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Sanctioning Kim Jong Un

The Obama administration announced new measures against the North Korean leader and 10 other officials for human-rights abuses.

No laughing matter (Korean Central News Agency / Reuters)


North Korean leader Kim Jong Un is personally under U.S. sanctions for the first time as the Obama administration announced Wednesday measures against 11 top officials from the communist country.

The U.S. Treasury Department, through the Office of Foreign Assets Control, also sanctioned five state North Korean entities, including government ministries and agencies run by the Workers’ Party of Korea. The sanctions allow the Obama administration to freeze property owned by the North Koreans in U.S. jurisdiction, and it also forbids Americans from engaging in any transactions with them.

Announcing the sanctions, the Treasury Department said:

Under the rule of Kim Jong Un, North Korea remains among the world’s most repressive countries, with significant restrictions on the exercise of fundamental freedoms and serious human rights abuses, including extrajudicial killings, enforced disappearances, arbitrary arrest and detention, forced labor, and torture.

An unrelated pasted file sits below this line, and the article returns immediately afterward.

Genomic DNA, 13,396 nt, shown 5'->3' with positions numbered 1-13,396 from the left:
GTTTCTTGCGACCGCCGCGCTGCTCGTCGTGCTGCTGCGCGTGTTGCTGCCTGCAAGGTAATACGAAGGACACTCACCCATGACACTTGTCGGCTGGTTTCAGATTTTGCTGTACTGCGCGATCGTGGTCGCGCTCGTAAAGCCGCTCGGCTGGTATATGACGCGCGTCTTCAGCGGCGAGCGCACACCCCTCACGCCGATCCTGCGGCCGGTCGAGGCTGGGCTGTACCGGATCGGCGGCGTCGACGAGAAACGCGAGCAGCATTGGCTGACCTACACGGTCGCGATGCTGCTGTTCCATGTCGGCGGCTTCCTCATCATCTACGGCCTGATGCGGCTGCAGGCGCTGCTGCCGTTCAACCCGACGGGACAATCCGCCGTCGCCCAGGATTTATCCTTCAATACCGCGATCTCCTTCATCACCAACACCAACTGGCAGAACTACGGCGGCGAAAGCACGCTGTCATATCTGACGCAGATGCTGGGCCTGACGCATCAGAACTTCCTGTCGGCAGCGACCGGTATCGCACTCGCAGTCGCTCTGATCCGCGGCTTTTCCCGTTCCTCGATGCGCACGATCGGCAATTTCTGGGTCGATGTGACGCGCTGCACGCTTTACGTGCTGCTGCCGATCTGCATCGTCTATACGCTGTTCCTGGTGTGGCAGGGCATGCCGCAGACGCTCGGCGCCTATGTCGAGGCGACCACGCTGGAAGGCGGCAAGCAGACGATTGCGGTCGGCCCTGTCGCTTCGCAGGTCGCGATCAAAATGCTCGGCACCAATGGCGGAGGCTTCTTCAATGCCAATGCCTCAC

The sanctions also target three senior officials within the North’s Ministry of State Security, which runs the country’s political prison camps. The U.S. State Department estimates as many as 120,000 people, including children, are being held by the North and subjected to beatings, forced starvation, sexual assault, forced abortions, and infanticide during interrogations, and torture, execution, sexual assault, starvation, and slave labor while interred. The sanctions—the first time North Korean officials have been directly targeted—were made possible earlier this year when Congress passed the North Korea Sanctions and Policy Enhancement Act.